Tuesday, June 22, 2010

One of my friends told me about The Leisure Seeker by Michael Zadoorian and I went online right away to put in an interlibrary loan request for it. It arrived quickly!
The Leisure Seeker is the story of an octogenarian couple who flee from doctors and concerned (adult) children to go on one last vacation in their RV, ‘The Leisure Seeker’.
I finished the book quickly, sitting outside in my sky-chair underneath beautiful blue skies on a glorious 75 degree Saturday in southern Wisconsin.
Ella, the main character has cancer and her husband John has Alzheimer’s. She plans their get-away as they trace Rt. 66 from Detroit to Disneyland to try to recall some of their best-loved memories and actually live a little rather than wither away till death.
I think she has it right. I sure hope I will have the guts to figure out a way to do something other than wait for our kids and doctors to helicopter over us in our final years.
The pharmaceutical companies and medical profession have figured out how to prolong life, but not how to make it dignified or worthwhile. We see it with our parents who are in their nineties. Old age can be awful! You’d better be stubbornly committed to breathing at all costs if you want to live beyond the normal working capacity of your vital limbs and organs. The boredom and inability to do anything about it would be the worst part, I think.

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Friday, June 18, 2010

This Book is Overdue! : How librarians and cybrarians can save us all by Marilyn Johnson

If you are a librarian, you may find this book funny, insightful, and gratifying. If you are not a librarian, you will probably not make it through to the end.

Since I am a librarian, I resonated with the author’s description of librarians as: curious, with wide-ranging knowledge, organizational aptitude, analytical aptitude, discretion and computer savvy. She generalizes librarians as adhering to these values: truth, free speech, universal literacy, the desire to help, and belief that free and ready access to reliable information is the foundation of democracy.

In praise of librarians, Johnson writes that “they enable those without money or education to read and learn the same things as the billionaire and the Ph.D”… “in tough times, a librarian is a terrible thing to waste.” (p 8)

Johnson quotes E.J. Josey: “Information justice is a human rights issue; the public library must remain ‘the people’s university’.”

The major theme that carried Johnson through months of research for this book was the concern that digital information is ethereal. “We can copy the same piece of information in endless files… and yet, whole chapters of contemporary history are disappearing into the ether as emails get trashed and web-pages are taken down and people die without sharing their passwords.” (p 12) She hunted down her heroes – archival librarians who are attempting to save pieces of culture that we know are valuable, though no-one other than these few librarians are investing in their salvation.

She also points out the new ways that libraries are serving the public in this digital age – through loaning all kinds of digital formats of media, by checking out Kindles, GPS devices, laptops, holding Blackberry Bootcamp, posting podcast interviews with authors, staff-written reviews, using Twitter, Facebook, Meebo, etc. to meet the needs of the 21st century patrons.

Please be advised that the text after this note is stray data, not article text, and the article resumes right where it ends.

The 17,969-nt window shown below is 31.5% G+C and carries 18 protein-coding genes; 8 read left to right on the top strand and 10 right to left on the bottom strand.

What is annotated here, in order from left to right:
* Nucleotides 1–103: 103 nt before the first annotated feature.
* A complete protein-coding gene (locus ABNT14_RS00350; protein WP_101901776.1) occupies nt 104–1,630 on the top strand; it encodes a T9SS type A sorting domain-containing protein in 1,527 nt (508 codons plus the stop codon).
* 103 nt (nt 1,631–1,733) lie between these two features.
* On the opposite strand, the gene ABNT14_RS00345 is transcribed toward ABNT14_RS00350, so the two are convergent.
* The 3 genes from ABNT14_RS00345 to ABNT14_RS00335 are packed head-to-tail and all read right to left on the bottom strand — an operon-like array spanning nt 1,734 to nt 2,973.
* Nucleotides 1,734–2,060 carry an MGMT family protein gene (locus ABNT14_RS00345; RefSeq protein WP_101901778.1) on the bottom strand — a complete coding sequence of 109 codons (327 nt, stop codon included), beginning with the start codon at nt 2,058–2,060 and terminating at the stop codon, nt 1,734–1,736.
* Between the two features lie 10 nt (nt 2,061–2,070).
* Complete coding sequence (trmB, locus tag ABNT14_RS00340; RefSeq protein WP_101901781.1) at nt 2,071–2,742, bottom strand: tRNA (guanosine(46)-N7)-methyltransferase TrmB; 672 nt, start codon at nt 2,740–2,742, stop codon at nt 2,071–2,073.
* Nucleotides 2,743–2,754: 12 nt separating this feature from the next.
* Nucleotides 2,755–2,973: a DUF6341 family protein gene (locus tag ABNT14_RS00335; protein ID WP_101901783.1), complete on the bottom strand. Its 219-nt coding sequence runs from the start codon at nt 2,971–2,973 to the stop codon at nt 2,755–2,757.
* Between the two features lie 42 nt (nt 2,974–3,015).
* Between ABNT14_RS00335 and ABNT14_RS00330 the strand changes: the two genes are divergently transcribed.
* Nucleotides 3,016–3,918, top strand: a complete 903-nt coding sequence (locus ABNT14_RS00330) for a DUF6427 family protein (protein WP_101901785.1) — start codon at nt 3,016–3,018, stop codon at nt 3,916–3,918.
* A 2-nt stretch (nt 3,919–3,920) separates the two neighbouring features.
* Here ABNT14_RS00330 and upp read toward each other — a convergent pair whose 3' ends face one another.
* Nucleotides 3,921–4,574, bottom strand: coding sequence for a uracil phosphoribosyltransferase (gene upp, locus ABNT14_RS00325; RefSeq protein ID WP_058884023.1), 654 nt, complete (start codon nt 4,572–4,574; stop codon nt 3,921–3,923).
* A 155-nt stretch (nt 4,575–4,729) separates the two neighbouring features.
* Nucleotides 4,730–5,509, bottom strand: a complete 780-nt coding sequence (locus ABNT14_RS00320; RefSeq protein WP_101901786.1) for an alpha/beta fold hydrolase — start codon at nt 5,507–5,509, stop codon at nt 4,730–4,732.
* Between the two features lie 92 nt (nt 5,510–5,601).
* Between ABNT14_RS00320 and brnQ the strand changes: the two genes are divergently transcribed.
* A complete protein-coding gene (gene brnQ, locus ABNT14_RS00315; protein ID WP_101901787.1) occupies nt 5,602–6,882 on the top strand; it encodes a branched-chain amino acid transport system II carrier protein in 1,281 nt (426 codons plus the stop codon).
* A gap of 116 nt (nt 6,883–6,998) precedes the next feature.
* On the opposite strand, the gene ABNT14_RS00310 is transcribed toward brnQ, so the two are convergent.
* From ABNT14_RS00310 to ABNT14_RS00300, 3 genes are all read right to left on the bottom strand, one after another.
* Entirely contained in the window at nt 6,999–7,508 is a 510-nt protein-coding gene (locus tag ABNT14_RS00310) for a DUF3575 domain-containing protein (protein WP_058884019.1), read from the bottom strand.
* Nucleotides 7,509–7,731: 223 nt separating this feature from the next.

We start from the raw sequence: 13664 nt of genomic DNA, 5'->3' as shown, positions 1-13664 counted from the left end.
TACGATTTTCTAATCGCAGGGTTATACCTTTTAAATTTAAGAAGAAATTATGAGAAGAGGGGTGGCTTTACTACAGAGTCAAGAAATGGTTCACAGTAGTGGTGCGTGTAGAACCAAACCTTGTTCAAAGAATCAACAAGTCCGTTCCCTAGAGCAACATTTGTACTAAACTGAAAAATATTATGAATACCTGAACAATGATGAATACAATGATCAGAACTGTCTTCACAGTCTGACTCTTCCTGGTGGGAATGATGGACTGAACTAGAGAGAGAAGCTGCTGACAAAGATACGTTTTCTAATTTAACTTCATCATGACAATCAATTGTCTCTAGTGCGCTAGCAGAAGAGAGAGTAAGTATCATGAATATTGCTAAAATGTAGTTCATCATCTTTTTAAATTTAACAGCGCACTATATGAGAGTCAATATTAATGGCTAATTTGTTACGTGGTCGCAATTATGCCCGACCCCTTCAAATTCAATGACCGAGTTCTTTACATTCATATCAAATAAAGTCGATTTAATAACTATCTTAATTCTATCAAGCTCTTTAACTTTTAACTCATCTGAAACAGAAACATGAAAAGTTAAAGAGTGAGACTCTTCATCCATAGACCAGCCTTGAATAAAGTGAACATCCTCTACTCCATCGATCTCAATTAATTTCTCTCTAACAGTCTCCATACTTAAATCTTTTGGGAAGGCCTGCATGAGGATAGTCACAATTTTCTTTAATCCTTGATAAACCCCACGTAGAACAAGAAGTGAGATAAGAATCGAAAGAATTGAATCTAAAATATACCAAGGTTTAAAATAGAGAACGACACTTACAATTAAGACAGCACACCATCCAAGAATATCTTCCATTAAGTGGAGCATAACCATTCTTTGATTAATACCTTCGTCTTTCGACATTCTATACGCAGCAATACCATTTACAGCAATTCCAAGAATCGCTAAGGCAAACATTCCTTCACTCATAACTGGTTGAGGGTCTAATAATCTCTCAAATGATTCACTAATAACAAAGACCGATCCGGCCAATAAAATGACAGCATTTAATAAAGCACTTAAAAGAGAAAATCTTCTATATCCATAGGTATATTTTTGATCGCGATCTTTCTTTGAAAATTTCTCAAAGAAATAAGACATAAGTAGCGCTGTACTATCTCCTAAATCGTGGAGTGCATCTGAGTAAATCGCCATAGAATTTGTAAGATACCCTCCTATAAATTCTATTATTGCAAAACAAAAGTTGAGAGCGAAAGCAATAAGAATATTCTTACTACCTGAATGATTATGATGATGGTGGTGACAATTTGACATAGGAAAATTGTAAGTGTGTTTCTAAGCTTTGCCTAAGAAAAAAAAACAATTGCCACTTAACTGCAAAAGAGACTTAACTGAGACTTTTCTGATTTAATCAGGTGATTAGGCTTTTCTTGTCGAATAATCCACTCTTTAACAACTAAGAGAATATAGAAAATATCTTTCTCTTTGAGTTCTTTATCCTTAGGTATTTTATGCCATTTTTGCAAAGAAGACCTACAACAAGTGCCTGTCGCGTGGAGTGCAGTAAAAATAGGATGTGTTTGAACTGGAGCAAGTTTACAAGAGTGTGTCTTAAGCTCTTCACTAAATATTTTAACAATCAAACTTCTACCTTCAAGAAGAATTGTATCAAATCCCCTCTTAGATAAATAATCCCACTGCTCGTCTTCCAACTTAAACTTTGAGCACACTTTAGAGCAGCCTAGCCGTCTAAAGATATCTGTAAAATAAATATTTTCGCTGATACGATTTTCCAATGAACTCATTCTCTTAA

Johnson asks “What’s the difference between a library and a storehouse of books? A library has specialists in acquisition who know enough about a field to stock a collection that illuminates and explains it. A librarian is not concerned with a collection for its own sake, but for the experience people have when they interact with it.”

Let’s keep libraries and librarians around for awhile!

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Thursday, June 03, 2010

If the Church Were Christian: discovering the values of Jesus by Philip Gulley

Harper Collins, 2010

If the Church Were Christian:

1 Jesus would be a model for living rather than an object for worship

2 Affirming our potential would be more important than condemning our brokenness

3 Reconciliation would be valued over judgment

4 Gracious behavior would be more important than right belief

5 Inviting questions would be valued more than supplying answers

6 Encouraging personal exploration would be more important than communal uniformity

7 Meeting needs would be more important than maintaining institutions

8 Peace would be more important than power

9 It would care more about love and less about sex

10 This life would be more important than the afterlife

These are the chapter titles in this provocative book by Quaker pastor, Philip Gulley.

I have read several of Gulley’s fiction novels about life in the small town of Harmony, Indiana and enjoyed them immensely. Throughout those novels I found several of these questions – not stated so blatantly, but woven into the fabric of the stories themselves.

Although I am glad to have read this non-fiction title by Gulley, my preference still lies in seeking the answers to life’s questions through story. Like medicine, life lessons always go down easier when they are coated with a bit of sugar.

Do I agree with Gulley’s premise? … Wholeheartedly! If only those of us who claim to be Christians would actually live with Jesus as our role model on a daily basis!

I wish Gulley would come to visit my home church – he would find a community of faith that works pretty hard to live up to the model of church that is described by those ten questions.

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